Heineken N. V.: Global Branding and Advertising

Situation Analysis

Heineken has been present in market outside Netherlands, but it started granting license with original formula and gave guidelines as to how the brand should be marketed. It wanted to gain majority equity stakes in its existing and prospective partners to ensure stringent control over production and marketing. In Europe, Price competition was high and markets were segmented to no or low alcohol beers, flavored beers and dry beers. The per capita consumption differed due to consumer preferences and behaviors and varying competition mix from one market to another.

Heineken N.V has all the essential strengths that a brewery company should have to be a global brand, and it is consumed by people across the globe. Though it has a global presence, its image and identity perception is varied across the world. In Netherlands, it is viewed as a mainstream brand, and a market leader. In the United States and Hong Kong it is perceived to be a beer that is used for special occasion rather than for daily consumption. In Latin America it is viewed as just one among many European imported beers. So we see that Heineken does not have a consistent brand image. Sales volume was declining and the brand needed to be regenerated with a uniform identity.

Two projects, Comet and Mosa have been established to address different situation. Project Comet was established to recommend making the brand image consistent and positioning the brand as the world’s leading premium beer, and concluded that the good taste image would be built on the five core values of the brand, taste, premium ness, tradition, winning spirit and friendship. Project Mosa was established to find out which expressions of taste and friendship can be used to brand in its advertising, which intends to draw consumer reactions to both the visual and message claims presented on the taste and the friendship board to promote the brand based on the responses of the focus group.

SWOT Analysis


1. Light beer of superior quality presented in attractive packaging
2. Most heavily advertised premium beer in Europe and worldwide mostly through TV commercials
3. Market leader in Netherlands and is viewed as mainstream brand
4. Good acquisition strategy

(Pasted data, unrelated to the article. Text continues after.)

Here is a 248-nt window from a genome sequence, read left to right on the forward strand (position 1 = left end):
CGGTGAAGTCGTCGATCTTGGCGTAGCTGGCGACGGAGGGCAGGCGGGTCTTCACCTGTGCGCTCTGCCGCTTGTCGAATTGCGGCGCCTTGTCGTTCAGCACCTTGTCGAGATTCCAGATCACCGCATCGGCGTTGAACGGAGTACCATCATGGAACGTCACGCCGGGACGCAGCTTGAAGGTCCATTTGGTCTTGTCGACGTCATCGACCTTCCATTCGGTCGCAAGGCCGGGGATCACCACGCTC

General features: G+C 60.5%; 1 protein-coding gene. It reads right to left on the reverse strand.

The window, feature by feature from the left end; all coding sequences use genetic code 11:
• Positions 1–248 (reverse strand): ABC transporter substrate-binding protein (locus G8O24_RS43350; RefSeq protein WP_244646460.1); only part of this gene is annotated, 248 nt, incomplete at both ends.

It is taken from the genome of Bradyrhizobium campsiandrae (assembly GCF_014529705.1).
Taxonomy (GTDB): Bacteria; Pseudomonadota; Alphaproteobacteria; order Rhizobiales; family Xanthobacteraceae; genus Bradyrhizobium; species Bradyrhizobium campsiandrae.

1. Sales volume was declining
2. Image of the brand was different in different countries (lack of global branding)
3. Lack of worldwide advertising campaign
4. No production base


1. Growing non-alcoholic market
2. Global expansion
3. Growth in the flavored beer and draught beer market
4. Africa still at the embryonic stage in the beer market

1. Price competition in Europe due to overcapacity and minimal population growth.
2. Presence of no-or-low-alcohol, flavored beers, and dry beers in the market.
3. Variation in market on the basis of per capita consumption, consumer preferences and behaviors, and competition mix.
4. High local consumer loyalty in Africa

Issue Analysis
- Building a Standardized Global Brand Image

As stated earlier, Heineken N.V. has been present in markets outside Netherlands. According to the Exhibit 1, Heineken is still in the embryonic stage in the countries like Africa, Eastern Europe, Brazil, Argentina, etc. It has to still build its brand in these countries. In other countries like Italy, Spain, Japan and Germany, Heineken has already established itself as a brand and has been trying to enrich its image in these markets. In Netherlands, it is viewed as a mainstream brand, and a market leader. In the United States and Hong Kong it is perceived to be a beer that is used for special occasion rather than for daily consumption. In Latin America it is viewed as just one among many European imported beers. Thus, though the company has a global presence, its image and identity perception is varied across the world. The main issue surrounding the company is to establish a strong global brand which is standardized across all the countries in the world. Heineken, in its Project Comet, has defined five components of Heineken’s global brand identity and has explored how they should be expressed in Heineken brand communicators. Project Mosa has also involved a different team of executives and identified the expressions of taste and friendship that had the most appeal and explored how they should be expressed in Heineken television advertising worldwide. The aim was to make sure that both the projects were mutually consistent and together work towards standardization of Heineken’s brand image and advertising worldwide.

Case Exhibits Analysis

Exhibit 1
Beer Market Evolution for Selected Countries and Regions:
Stage of Development: EmbryonicMarket: Africa